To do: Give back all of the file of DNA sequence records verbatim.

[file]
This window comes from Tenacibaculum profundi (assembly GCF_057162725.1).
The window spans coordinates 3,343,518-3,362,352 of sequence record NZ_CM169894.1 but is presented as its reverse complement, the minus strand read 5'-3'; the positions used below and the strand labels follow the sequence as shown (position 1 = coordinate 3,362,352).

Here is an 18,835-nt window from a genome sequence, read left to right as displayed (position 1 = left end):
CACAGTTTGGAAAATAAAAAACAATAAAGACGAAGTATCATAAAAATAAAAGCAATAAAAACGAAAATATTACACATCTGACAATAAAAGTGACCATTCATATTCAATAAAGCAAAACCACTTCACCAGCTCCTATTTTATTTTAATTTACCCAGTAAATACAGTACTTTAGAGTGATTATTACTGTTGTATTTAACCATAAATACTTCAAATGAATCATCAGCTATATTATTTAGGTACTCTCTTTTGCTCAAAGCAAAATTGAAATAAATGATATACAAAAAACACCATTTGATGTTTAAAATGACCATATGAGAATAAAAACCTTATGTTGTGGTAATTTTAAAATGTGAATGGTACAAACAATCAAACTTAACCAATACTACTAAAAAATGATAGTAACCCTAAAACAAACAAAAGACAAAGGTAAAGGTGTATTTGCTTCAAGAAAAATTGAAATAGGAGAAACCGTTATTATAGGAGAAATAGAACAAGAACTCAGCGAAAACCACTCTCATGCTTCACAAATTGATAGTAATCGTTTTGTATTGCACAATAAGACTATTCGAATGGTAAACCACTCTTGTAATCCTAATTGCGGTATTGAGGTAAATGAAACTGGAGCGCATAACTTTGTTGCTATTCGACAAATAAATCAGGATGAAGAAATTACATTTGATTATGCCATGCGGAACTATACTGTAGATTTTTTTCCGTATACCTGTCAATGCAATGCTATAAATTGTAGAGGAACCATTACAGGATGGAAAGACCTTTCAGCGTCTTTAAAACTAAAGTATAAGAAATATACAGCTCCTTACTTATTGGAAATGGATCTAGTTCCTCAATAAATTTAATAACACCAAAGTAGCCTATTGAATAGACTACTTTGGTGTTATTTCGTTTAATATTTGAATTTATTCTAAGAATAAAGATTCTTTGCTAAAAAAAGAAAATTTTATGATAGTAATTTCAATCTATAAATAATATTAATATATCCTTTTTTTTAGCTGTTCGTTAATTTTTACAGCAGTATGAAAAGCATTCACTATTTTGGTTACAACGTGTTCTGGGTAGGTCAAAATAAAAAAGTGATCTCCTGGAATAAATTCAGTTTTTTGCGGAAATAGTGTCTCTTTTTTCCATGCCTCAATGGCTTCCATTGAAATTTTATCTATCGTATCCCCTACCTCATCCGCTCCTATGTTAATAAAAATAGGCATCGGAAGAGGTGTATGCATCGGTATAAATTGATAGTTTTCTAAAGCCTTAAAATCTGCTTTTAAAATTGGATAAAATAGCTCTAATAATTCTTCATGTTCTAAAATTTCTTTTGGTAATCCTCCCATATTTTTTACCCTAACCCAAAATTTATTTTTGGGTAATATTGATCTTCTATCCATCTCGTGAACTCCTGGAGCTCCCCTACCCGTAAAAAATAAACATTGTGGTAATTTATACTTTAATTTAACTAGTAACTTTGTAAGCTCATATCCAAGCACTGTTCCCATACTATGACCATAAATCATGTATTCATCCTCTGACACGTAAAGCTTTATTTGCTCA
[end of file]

This window comes from Tenacibaculum profundi (assembly GCF_057162725.1).
The window spans coordinates 3,343,518-3,362,352 of sequence record NZ_CM169894.1 but is presented as its reverse complement, the minus strand read 5'-3'; the positions used below and the strand labels follow the sequence as shown (position 1 = coordinate 3,362,352).

Here is an 18,835-nt window from a genome sequence, read left to right as displayed (position 1 = left end):
CACAGTTTGGAAAATAAAAAACAATAAAGACGAAGTATCATAAAAATAAAAGCAATAAAAACGAAAATATTACACATCTGACAATAAAAGTGACCATTCATATTCAATAAAGCAAAACCACTTCACCAGCTCCTATTTTATTTTAATTTACCCAGTAAATACAGTACTTTAGAGTGATTATTACTGTTGTATTTAACCATAAATACTTCAAATGAATCATCAGCTATATTATTTAGGTACTCTCTTTTGCTCAAAGCAAAATTGAAATAAATGATATACAAAAAACACCATTTGATGTTTAAAATGACCATATGAGAATAAAAACCTTATGTTGTGGTAATTTTAAAATGTGAATGGTACAAACAATCAAACTTAACCAATACTACTAAAAAATGATAGTAACCCTAAAACAAACAAAAGACAAAGGTAAAGGTGTATTTGCTTCAAGAAAAATTGAAATAGGAGAAACCGTTATTATAGGAGAAATAGAACAAGAACTCAGCGAAAACCACTCTCATGCTTCACAAATTGATAGTAATCGTTTTGTATTGCACAATAAGACTATTCGAATGGTAAACCACTCTTGTAATCCTAATTGCGGTATTGAGGTAAATGAAACTGGAGCGCATAACTTTGTTGCTATTCGACAAATAAATCAGGATGAAGAAATTACATTTGATTATGCCATGCGGAACTATACTGTAGATTTTTTTCCGTATACCTGTCAATGCAATGCTATAAATTGTAGAGGAACCATTACAGGATGGAAAGACCTTTCAGCGTCTTTAAAACTAAAGTATAAGAAATATACAGCTCCTTACTTATTGGAAATGGATCTAGTTCCTCAATAAATTTAATAACACCAAAGTAGCCTATTGAATAGACTACTTTGGTGTTATTTCGTTTAATATTTGAATTTATTCTAAGAATAAAGATTCTTTGCTAAAAAAAGAAAATTTTATGATAGTAATTTCAATCTATAAATAATATTAATATATCCTTTTTTTTAGCTGTTCGTTAATTTTTACAGCAGTATGAAAAGCATTCACTATTTTGGTTACAACGTGTTCTGGGTAGGTCAAAATAAAAAAGTGATCTCCTGGAATAAATTCAGTTTTTTGCGGAAATAGTGTCTCTTTTTTCCATGCCTCAATGGCTTCCATTGAAATTTTATCTATCGTATCCCCTACCTCATCCGCTCCTATGTTAATAAAAATAGGCATCGGAAGAGGTGTATGCATCGGTATAAATTGATAGTTTTCTAAAGCCTTAAAATCTGCTTTTAAAATTGGATAAAATAGCTCTAATAATTCTTCATGTTCTAAAATTTCTTTTGGTAATCCTCCCATATTTTTTACCCTAACCCAAAATTTATTTTTGGGTAATATTGATCTTCTATCCATCTCGTGAACTCCTGGAGCTCCCCTACCCGTAAAAAATAAACATTGTGGTAATTTATACTTTAATTTAACTAGTAACTTTGTAAGCTCATATCCAAGCACTGTTCCCATACTATGACCATAAATCATGTATTCATCCTCTGACACGTAAAGCTTTATTTGCTCA